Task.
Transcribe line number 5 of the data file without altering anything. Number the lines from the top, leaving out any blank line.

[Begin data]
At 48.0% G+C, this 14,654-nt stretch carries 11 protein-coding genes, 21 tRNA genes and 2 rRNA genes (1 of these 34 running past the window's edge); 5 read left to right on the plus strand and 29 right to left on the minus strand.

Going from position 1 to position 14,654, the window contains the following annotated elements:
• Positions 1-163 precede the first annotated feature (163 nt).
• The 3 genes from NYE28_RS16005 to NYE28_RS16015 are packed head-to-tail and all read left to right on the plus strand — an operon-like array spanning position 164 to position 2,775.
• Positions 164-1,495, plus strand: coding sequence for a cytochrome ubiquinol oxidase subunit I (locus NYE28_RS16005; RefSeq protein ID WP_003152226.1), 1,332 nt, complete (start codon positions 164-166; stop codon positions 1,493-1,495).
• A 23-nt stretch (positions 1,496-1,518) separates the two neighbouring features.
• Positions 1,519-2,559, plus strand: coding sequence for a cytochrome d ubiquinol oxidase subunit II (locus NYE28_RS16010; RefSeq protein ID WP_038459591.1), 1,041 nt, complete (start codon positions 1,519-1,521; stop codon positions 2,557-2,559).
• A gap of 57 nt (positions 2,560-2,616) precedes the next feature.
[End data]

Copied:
• Positions 164-1,495, plus strand: coding sequence for a cytochrome ubiquinol oxidase subunit I (locus NYE28_RS16005; RefSeq protein ID WP_003152226.1), 1,332 nt, complete (start codon positions 164-166; stop codon positions 1,493-1,495).